7. Thank you Gavin, that is actually very encouraging; this is my first foray into "proper" LRGB imaging, first use of SGPro, first use of Pixinsight and one of the first uses of my re-configured observatory too. If we are both getting similar results that shows me my processing and basic understanding is good and that the problem lies somewhere physically in the system. I have not yet had chance to take a detailed look at the camera but having done some elimination work I am certain that it is an issue with the camera, either on the surface of the glass or inside the sensor chamber - this would explain the droplet look to the small mark at the lower edge. If the rain eases up a bit I will bring the camera in and have a good close look at it. I remain baffled as to why the flats do not resemble the defects in the lights but the ultimate answer has to be to remove the defects in the first instance, before capturing anything and this has to be my focus (pun intended). I appreciate all the comments and assistance posted in response, thank you. Anthony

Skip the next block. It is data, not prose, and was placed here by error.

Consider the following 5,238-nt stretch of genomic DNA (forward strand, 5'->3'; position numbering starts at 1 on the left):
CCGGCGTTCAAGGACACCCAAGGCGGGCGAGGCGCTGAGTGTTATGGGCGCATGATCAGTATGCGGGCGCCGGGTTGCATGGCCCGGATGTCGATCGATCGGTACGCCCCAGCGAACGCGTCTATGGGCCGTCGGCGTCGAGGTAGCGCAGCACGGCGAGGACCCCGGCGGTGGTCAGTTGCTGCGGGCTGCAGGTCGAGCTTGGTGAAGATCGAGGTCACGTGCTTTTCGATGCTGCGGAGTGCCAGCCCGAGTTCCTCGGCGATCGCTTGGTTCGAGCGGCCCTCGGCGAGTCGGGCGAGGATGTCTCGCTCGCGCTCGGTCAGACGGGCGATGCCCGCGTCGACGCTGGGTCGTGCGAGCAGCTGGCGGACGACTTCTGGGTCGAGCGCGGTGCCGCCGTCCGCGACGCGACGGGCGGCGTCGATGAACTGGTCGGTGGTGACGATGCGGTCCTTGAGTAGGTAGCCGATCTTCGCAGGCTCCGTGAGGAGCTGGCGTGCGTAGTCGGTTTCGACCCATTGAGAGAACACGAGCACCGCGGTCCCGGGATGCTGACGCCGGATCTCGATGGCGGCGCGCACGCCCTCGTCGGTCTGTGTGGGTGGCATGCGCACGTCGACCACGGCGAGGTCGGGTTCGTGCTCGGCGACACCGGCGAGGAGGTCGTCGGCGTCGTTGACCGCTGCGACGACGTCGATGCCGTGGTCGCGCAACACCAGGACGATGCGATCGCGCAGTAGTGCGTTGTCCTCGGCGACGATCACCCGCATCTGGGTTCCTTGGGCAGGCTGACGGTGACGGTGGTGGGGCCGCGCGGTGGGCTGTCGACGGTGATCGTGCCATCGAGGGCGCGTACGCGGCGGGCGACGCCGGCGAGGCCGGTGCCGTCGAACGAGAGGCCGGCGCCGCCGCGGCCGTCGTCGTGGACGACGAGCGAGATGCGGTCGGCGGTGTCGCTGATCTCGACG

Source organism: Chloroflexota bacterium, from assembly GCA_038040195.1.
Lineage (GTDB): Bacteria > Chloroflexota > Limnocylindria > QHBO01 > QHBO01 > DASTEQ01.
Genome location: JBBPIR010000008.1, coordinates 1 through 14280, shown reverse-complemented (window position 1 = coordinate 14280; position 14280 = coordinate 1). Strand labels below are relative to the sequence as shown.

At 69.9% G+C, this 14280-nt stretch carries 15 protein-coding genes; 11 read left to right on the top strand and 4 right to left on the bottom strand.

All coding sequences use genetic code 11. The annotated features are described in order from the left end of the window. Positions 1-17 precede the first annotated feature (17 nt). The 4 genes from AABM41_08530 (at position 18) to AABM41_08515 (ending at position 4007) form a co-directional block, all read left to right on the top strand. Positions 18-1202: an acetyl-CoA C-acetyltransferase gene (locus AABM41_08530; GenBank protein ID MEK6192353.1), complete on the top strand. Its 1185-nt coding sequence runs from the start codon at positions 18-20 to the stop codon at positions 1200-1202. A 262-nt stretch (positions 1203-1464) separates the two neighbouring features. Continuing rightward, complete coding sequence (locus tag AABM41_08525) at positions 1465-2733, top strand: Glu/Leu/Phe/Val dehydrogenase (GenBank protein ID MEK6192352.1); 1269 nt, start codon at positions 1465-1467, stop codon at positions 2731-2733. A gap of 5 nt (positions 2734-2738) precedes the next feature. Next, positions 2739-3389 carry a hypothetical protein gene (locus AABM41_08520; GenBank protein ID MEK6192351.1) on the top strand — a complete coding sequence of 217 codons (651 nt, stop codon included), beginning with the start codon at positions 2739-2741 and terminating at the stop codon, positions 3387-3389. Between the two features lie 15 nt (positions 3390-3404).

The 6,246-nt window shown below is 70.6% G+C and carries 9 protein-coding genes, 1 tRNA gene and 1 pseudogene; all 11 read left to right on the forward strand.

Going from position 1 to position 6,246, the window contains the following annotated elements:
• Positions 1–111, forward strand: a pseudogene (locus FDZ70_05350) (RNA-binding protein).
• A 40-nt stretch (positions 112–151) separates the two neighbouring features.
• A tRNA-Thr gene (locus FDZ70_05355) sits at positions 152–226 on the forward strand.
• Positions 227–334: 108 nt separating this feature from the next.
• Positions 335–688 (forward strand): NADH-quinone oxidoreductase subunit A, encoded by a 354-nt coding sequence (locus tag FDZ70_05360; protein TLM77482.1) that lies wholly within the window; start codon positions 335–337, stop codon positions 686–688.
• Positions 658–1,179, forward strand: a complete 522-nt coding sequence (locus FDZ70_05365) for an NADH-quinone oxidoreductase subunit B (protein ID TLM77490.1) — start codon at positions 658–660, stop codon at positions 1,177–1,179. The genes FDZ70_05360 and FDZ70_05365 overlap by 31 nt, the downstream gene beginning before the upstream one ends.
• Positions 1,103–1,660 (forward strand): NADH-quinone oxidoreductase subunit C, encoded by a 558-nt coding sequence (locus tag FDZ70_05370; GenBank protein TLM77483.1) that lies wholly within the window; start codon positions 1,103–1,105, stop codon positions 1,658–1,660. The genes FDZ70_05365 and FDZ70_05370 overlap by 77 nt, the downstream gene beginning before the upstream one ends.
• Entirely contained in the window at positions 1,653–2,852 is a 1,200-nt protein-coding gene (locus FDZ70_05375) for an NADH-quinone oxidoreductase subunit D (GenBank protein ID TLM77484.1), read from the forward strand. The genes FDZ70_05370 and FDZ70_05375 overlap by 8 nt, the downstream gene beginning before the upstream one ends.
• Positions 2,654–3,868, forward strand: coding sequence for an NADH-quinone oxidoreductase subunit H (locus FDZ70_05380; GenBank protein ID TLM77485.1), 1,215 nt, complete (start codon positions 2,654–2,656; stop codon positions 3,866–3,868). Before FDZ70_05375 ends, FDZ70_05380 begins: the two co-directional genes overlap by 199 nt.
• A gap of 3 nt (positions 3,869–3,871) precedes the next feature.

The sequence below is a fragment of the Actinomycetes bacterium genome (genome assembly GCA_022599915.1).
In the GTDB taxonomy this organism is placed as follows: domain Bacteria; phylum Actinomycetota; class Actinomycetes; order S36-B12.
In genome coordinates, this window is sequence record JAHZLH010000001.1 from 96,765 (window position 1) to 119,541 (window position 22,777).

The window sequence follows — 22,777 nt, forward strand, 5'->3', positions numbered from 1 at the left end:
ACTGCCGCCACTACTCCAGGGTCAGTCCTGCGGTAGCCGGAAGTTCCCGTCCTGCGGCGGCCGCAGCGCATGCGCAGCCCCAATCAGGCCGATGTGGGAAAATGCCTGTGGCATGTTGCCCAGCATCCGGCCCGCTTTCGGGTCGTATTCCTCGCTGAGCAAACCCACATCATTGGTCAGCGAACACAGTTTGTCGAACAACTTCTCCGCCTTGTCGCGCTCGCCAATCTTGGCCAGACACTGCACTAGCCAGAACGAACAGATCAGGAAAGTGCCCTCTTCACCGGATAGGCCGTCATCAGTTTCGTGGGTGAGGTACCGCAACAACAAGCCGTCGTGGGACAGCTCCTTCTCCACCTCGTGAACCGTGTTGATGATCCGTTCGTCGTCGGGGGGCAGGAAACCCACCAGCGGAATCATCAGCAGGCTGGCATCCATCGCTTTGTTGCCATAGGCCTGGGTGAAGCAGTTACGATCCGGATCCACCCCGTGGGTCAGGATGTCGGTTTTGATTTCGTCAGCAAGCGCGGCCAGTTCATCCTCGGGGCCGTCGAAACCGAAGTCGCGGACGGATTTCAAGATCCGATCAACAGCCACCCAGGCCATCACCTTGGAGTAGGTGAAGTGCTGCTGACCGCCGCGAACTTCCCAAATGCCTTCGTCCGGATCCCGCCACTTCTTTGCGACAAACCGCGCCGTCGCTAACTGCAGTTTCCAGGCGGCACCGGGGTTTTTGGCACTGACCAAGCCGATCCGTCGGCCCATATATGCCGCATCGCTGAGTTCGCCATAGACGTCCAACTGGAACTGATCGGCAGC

8. Thanks @Demonperformer Yes, have setpoint cooling and normally keep this at -15. Do you update the masters at all? I guess over time there may be changes in the sensor such as dead pixels?
  9. @tomato Good point about the usb speed, I am not sure if I checked this and will have a look at the settings. The capture was done in SGPro and I think that the speed is setup in the equipment profile and this was used for both light and flat capture; worth checking again though.